Hey There Nostalgia: Revisiting Middle School Music

By Olivia Bono In the age of YouTube and Spotify, we can listen to any song we want from any era. So why is it that when we hear our favorite middle school jams in Okenshields—be they “Stereo Hearts,” “Dynamite,” or even “Cotton Eye Joe”—we drop everything (except maybe our trays of fried rice because we really don’t want to have to go through that … Continue reading Hey There Nostalgia: Revisiting Middle School Music

Television as Text: Confronting Realities in Donald Glover’s Atlanta

By Jacque Groskaufmanis I watched the first episode of Atlanta in the Fine Arts library, sitting next to a literal Greek statue and a fancy, old-timey map of 1970’s Manhattan. Donald Glover’s show portrays the city of Atlanta and the vibrancy and violence that exist within it. The scenes are emphasized in an unsettling way, set against the background of the ivory tower that is … Continue reading Television as Text: Confronting Realities in Donald Glover’s Atlanta

Art in the Internet Age: An Analysis of www.Billlwurtz.com

By Nathaniel LaCelle-Peterson It is with little fanfare that the Internet has seeped into the day-to-day routine of life. It is a quiet medium that regurgitates pictures of my friends smiling and pointing at waterfalls or platefuls of chicken-waffles, the day’s news, the day’s think pieces about yesterday’s news, and the vague affirmation of strangers quantified in likes, “wows,” and retweets. There’s rarely a waking … Continue reading Art in the Internet Age: An Analysis of www.Billlwurtz.com

Vampires, Werewolves, and… the Economy? The Effects of the Twilight Saga on Local Economies in Washington State

By Magdalene Murphy At the top of the Olympic Peninsula, that dark and rainy spit of land that sticks out from the westernmost edge of the continental United States, sits the unremarkable town of Forks, Washington. It is unremarkable, of course, except for being the backdrop to one of the biggest pop culture stories of the past decade: The Twilight Saga. It’s also located in … Continue reading Vampires, Werewolves, and… the Economy? The Effects of the Twilight Saga on Local Economies in Washington State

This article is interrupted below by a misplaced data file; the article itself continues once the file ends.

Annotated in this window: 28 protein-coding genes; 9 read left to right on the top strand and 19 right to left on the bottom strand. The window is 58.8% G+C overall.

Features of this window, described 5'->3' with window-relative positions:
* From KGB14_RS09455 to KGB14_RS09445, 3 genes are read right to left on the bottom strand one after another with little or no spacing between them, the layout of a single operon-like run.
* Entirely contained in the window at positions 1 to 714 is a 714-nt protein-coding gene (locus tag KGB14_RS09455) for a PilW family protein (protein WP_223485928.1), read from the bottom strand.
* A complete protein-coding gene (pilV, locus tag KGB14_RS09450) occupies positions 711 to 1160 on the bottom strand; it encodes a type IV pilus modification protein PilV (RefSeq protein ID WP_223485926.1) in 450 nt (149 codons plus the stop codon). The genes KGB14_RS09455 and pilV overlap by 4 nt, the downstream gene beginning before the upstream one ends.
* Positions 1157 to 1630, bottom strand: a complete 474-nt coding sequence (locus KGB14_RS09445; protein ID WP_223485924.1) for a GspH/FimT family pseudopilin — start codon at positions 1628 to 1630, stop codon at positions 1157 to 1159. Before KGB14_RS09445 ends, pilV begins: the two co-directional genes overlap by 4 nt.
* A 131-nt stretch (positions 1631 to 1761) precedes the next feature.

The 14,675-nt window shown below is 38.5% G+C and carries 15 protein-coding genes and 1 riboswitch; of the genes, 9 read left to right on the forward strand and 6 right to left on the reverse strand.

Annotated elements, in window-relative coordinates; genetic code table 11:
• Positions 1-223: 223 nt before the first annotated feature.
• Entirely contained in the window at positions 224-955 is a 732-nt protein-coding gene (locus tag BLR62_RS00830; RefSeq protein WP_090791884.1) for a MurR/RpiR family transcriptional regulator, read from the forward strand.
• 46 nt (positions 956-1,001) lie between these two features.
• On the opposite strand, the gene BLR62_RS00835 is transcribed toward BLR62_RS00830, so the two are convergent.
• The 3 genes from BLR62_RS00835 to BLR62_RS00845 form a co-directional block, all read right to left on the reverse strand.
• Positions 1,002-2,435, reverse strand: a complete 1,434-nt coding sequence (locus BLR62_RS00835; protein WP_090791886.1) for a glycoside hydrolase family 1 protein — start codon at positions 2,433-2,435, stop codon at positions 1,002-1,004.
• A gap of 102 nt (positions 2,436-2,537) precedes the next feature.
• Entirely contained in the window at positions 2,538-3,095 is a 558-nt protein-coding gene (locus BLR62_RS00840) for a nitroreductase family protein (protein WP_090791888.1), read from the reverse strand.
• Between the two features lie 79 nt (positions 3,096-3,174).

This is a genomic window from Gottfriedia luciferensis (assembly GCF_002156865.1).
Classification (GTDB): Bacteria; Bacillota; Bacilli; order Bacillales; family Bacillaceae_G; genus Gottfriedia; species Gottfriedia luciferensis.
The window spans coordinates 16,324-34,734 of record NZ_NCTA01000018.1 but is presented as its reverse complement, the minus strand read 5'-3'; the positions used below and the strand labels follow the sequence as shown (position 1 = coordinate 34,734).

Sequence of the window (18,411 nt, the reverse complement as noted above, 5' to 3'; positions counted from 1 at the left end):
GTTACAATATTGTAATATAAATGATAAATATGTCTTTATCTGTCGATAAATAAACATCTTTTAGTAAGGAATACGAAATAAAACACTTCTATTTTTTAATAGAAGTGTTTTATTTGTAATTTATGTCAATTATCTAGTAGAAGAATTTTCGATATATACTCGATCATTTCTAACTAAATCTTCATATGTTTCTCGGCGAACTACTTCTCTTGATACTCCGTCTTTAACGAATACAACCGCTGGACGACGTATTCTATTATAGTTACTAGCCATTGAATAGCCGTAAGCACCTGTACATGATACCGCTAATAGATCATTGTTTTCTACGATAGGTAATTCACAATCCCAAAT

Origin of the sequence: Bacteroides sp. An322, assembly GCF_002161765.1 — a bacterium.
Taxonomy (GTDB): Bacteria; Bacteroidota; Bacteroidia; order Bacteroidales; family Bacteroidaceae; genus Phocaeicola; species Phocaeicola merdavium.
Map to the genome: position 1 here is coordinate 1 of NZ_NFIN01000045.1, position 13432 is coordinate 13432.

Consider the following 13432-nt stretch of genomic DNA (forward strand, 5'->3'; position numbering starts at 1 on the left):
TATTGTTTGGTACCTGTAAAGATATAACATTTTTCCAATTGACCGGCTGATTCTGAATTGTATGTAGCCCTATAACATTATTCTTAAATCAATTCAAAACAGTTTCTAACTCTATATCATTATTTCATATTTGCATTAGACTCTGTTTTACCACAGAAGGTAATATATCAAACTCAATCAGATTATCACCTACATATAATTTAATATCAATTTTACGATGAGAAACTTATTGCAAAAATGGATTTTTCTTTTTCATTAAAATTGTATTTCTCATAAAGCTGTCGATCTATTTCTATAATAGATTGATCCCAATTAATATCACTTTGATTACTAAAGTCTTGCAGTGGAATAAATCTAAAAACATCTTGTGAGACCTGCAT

Thirteen and Online: Growing Up in Video Game Communities

I grew up on online videogames. It began with a game called Blockland, where you played as a little Lego man who could walk around and build stuff out of blocks among other little Lego men doing the same. As a default, the game contained practically no rules. For instance, I could acquire preposterously overpowered rocket launcher as a little Lego man but I was … Continue reading Thirteen and Online: Growing Up in Video Game Communities

Leaving the Vault: Townie-Gownie Relations in a Mutie-Normie Roleplaying Game

By Melvin Li The year is 2161. It has been close to a century since the United States, Soviet Union, China, and other global powers have extinguished almost all life on Earth after a two hour nuclear exchange on October 23, 2077. North America is a lifeless, radiated desert filled with bands of bloodthirsty raiders and hordes of ravenous mutants. The most dangerous threat in … Continue reading Leaving the Vault: Townie-Gownie Relations in a Mutie-Normie Roleplaying Game

Villain or Victim? After 13 Years, Ben Affleck Returns as the World’s Worst Superhero

By Laura Kern In his 2013 Oscars acceptance speech, Ben Affleck choked up thanking his wife and children. His tears charmed the world as viewers dabbed at their eyes like proud grandmothers. In the fifteen years between his two Oscar wins — the first in 1998 for Best Screenplay for Good Will Hunting, and the second for Best Picture for Argo — audiences watched Affleck … Continue reading Villain or Victim? After 13 Years, Ben Affleck Returns as the World’s Worst Superhero

White Girls Watching Lena: What We Can Learn From Dunham’s Flawed Public Feminism

By Jael Goldfine I’ve never known what to think about Lena Dunham—what to make of her, how to speak about her, how to relate myself to her, or whether I should at all. As a millennial woman, I’ve felt obligated to have an opinion about Lena Dunham—a strong one—but have skated by with a variety of mumbled, non-comments, requested mostly by women whose opinion I … Continue reading White Girls Watching Lena: What We Can Learn From Dunham’s Flawed Public Feminism

Every Line Spoken by Cho Chang in all 8 of the Harry Potter Films

Compiled by Jael Goldfine “Two pumpkin pasties, please? Thank you.” “Harry, erhm, watch yourself on the stairs, it’s a bit icy at the top.” “Yes?” “Sorry, I didn’t catch that.” “Oh, uhm, Harry, I’m sorry but someone’s already asked me. And, well, I’ve said I’ll go with him.“ “Harry!! I really am!! Sorry!” “It’s Professor Trelawney!” “Expelliarmus!” “Yeah, I’m okay. Anyways, it’s worth it. It’s … Continue reading Every Line Spoken by Cho Chang in all 8 of the Harry Potter Films

Bernie Sanders & Pope Francis: Apparently both these people have albums… here’s what we learned from listening to each

By Katie O’Brien and Nathaniel Coderre Bernie: In 1987, local recording studio owner Todd Lockwood approached Mayor Bernie and asked him to collaborate on a folk album with other Vermont musicians. Surprisingly, Bernie loved the idea, telling Lockwood, “I have to admit to you, this appeals to my ego.”   Bernie has been hammering the same line home since 1987, and it repeated throughout the … Continue reading Bernie Sanders & Pope Francis: Apparently both these people have albums… here’s what we learned from listening to each